A day in the life of Trudi BrookBy BT Ireland,
We spoke to Trudi Brook, Head of Project Management at BT Ireland, and lead of The Inspiring WoMen in Business Network at BT, on the importance of diversity within the organisation.
1. Where did you start your career and how did you end up working for BT?
Although my career guidance teacher initially suggested a secretarial or nursing course (as good careers for girls!), I chose instead to study Mechanical Engineering in UCD. Upon graduation, I joined an IT graduate programme with GEC in the UK and got into software development. That led to roles as a software consultant, first with Cara and then with Deloitte, where my role evolved into project management. In 2006, while looking for a new challenge, an ex-colleague from Deloitte approached me about a role at BT in the IT department. Since then I have had a variety of project related and people management roles that have allowed me to continue to develop and grow within the company.
2. As People Manager of Project Managers at BT, what does your job entail?
My team manages the deliveries of BT and third-party solutions to our customers. Project management is all about being on top of time, cost and quality metrics to demonstrate project control and ensure value. My primary purpose is to support my PMs to do their jobs effectively, efficiently and profitably. Together with Leo Hennessey, the other PM lead, I manage the demand, capacity and allocation of the team; set, manage and communicate the KPIs used to assess the team’s performance and provide support and coaching to each team member – while not forgetting the continuous improvement agenda! Also, as a member of Niamh Coll’s Delivery team I support internal and customer-focused initiatives to improve and develop the team.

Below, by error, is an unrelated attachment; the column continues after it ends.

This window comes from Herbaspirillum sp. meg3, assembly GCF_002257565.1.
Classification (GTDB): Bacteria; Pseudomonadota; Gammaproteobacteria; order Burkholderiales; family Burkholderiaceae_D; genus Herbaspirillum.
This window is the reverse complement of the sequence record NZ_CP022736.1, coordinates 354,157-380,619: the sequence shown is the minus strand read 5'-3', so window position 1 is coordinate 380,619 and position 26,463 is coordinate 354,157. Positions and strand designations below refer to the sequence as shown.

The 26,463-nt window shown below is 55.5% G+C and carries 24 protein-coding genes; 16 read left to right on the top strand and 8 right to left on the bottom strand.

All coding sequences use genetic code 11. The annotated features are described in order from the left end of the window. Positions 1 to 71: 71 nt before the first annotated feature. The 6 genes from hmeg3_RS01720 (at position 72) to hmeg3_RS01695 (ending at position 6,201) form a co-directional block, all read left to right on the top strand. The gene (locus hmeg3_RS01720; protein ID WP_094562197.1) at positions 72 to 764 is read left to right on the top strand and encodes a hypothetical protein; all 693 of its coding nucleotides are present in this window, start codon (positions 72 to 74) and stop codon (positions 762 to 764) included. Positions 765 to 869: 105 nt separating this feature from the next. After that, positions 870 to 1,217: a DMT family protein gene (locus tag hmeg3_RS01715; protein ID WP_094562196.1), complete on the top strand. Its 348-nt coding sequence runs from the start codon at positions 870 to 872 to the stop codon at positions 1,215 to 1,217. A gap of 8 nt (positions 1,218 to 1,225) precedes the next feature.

3. You’re the People Network Lead of the Inspiring WoMen in Business group at BT Ireland, what is this group about and what is the primary purpose of the network within the company?
Inspiring WoMen was set up by alumni of a BT-wide development programme called TechWomen. We wanted to build a local BT Ireland group for networking, mentoring and knowledge sharing to increase career progression, rotation and visibility of our BT Ireland women. We aim to create an inclusive environment where women can thrive – while also involving our BT men in networking and sponsorship – hence the capitalisation of the M in WoMen. As diversity is a key focus for the network, we also build links with other BT People Networks, such as LGBTQ+ Allies and the Family and Carers Network.
4. What is being part of the network like and what does being involved entail?
Eilish Nolan, one of my colleagues in the network, recently summed this up very succinctly – being part of the network is “empowering”. We get involved, make things happen and ask others to do the same. When someone has an idea for something they’d like to see us do, for example, to organise a masterclass on CV preparation, we typically give them leadership of the idea with plenty of support to help make it happen. This has worked really well – people are passionate about their ideas but may not know where to start or who to approach to get it off the ground. We rotate the chair of our regular meetings to ensure everyone has a voice and to ensure new ideas can be aired. An ethos of diversity is at the heart of everything we do.